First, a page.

Households who do not separate their trash will be facing the first round of fines as enforcement agencies are in the process of preparing the first batch of compounds to be issued with regard to failing to adhere to the mandatory waste separation ruling in Kuala Lumpur and Putrajaya.
Federal Territory Solid Waste Management and Public Cleansing Corporation (SWCorp) senior enforcement officer Mohd Hidy Md Dzahir said compound notices would be issued soon following the implementation of the mandatory waste separation in Kuala Lumpur and Putrajaya since June 1 this year.
Mohd Hidy said the compounds were not issued immediately as it would take about 23 days to be processed and would be sent to the offending household within seven days.
Landed households who fail to pay the compound â€“ which is RM50 for the first offence, RM100 for the second and RM500 for the third onwards â€“ could face court action and be fined up to RM1,000.
â€œAwareness programmes about this were carried out since September last year so we hope people can separate their trash themselves. However, we still want to focus on education before resorting to fines,â€ he told reporters.
He said residents must ensure those claiming to be SWCorp enforcement officers were in uniform and produced their authority cards to ensure their authenticity.
â€œWe donâ€™t want irresponsible people to take advantage of this policy to commit crimes,â€ he said.
Mohd Hidy said SWCorp was in the process of putting up signboards with waste pick-up schedules in neighbourhoods, and would display the schedules on their website too.
Federal Territories MCA chief Datuk Yew Teong Look urged SWCorp not to start issuing compounds for now as many were still unsure about the rules of mandatory trash separation.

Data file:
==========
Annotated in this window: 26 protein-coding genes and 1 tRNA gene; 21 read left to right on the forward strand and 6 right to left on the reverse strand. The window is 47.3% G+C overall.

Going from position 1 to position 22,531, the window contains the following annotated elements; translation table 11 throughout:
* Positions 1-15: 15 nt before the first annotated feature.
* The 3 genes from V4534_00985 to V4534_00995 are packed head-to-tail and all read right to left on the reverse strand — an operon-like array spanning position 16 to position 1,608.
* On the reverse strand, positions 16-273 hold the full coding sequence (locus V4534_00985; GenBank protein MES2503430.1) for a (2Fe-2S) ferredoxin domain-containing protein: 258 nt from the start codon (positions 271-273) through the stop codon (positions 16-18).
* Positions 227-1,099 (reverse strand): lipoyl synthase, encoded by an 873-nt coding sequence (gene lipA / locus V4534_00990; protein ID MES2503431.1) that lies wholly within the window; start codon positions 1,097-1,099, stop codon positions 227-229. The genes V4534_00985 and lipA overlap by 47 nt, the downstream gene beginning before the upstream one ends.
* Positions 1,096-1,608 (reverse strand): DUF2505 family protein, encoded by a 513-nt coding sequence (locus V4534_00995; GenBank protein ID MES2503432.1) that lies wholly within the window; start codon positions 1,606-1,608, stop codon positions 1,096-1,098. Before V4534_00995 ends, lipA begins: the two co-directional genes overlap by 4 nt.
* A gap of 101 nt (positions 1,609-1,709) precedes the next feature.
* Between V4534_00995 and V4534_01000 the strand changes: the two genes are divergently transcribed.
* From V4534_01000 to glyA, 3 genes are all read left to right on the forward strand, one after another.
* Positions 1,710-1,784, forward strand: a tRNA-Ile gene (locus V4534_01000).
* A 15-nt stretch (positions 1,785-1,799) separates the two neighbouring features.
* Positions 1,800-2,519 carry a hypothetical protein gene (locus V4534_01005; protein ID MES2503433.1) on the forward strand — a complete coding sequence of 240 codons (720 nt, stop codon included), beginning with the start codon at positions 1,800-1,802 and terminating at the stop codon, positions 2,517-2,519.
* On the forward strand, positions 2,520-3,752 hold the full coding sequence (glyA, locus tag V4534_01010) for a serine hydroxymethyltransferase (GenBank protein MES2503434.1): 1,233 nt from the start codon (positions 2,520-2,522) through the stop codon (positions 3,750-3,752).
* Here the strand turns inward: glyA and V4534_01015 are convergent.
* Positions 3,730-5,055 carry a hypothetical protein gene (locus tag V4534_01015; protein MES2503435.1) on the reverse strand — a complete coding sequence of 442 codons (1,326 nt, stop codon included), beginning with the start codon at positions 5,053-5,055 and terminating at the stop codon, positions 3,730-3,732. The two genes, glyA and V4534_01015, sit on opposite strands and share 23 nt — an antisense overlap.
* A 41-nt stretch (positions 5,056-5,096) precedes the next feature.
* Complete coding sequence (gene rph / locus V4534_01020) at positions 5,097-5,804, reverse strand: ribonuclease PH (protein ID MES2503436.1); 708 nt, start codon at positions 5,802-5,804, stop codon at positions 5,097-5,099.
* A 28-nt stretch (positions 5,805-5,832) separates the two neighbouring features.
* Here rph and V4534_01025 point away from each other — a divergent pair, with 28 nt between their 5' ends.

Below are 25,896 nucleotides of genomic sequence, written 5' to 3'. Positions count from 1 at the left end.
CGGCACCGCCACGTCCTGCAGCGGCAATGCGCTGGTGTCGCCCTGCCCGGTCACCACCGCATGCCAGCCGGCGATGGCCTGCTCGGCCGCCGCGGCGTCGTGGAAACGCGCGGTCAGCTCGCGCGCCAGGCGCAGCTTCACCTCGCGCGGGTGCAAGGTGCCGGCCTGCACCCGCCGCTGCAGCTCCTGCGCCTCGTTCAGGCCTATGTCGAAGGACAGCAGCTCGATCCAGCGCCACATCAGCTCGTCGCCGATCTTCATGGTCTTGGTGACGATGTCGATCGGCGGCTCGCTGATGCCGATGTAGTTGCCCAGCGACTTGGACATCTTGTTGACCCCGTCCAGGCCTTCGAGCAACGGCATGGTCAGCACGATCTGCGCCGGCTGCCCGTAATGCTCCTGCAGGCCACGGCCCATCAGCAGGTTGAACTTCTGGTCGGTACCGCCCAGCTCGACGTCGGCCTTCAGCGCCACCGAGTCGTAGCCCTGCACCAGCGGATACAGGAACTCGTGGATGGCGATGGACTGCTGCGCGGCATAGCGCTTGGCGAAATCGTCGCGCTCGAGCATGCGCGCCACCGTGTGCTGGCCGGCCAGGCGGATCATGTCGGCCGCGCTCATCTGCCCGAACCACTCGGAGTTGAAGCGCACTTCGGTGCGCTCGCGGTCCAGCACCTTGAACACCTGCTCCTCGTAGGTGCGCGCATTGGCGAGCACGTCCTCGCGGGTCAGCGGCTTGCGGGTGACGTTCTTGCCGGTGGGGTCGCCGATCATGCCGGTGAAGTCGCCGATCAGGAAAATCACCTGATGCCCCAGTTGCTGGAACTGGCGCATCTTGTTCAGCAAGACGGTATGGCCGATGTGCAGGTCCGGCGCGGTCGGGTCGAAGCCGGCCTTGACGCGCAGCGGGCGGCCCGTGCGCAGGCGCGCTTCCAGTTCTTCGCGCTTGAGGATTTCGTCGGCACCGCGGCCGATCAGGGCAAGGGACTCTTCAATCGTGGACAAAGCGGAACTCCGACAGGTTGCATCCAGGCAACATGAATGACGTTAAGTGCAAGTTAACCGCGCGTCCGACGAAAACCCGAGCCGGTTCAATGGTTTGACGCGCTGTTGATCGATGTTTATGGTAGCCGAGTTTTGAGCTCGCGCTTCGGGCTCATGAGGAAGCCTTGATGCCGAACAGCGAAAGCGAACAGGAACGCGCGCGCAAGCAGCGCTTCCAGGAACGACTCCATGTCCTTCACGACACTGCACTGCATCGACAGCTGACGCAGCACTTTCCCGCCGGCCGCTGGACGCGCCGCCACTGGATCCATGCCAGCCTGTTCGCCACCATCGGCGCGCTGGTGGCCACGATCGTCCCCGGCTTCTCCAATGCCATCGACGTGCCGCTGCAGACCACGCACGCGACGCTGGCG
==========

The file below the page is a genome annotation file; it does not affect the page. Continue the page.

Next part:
He said MCA would work together with NGOs at Wangsa Maju and other parts of KL to do awareness campaigns in schools.
â€œWe believe itâ€™s more effective to start in schools and instil in our children the importance of trash separation. It is important for ensuring cleanliness and future sustainability,â€ he said, during a trash separation briefing at the Section 2 market in Wangsa Maju on Saturday.
Wangsa Maju parliamentary information officer Norizah Jadid said during Ramadan, solid waste disposal had spiked by 20%, from 2,500 tonnes a day to 3,000 tonnes.
â€œThis shows it is increasingly important that we separate our trash,â€ she said.
Wangsa Maju 1Malaysia Community (K1M) manager Lim Cheong Hock said it has been ingrained not to separate trash, with the public assuming garbage was not something valuable.
â€œWe used to think garbage as stuff we didnâ€™t want. Itâ€™s out of control, people are throwing clothes, glass bottles and paper,â€ he said, adding that the authorities should monitor the situation closely to ensure Wangsa Maju would be a more comfortable, clean and beautiful place to live in.
Under the Solid Waste and Public Cleansing Management Act 2007, separating solid waste became mandatory in Kuala Lumpur, Putrajaya, Malacca, Perlis, Negri Sembilan, Pahang, Kedah and Johor effective June 1.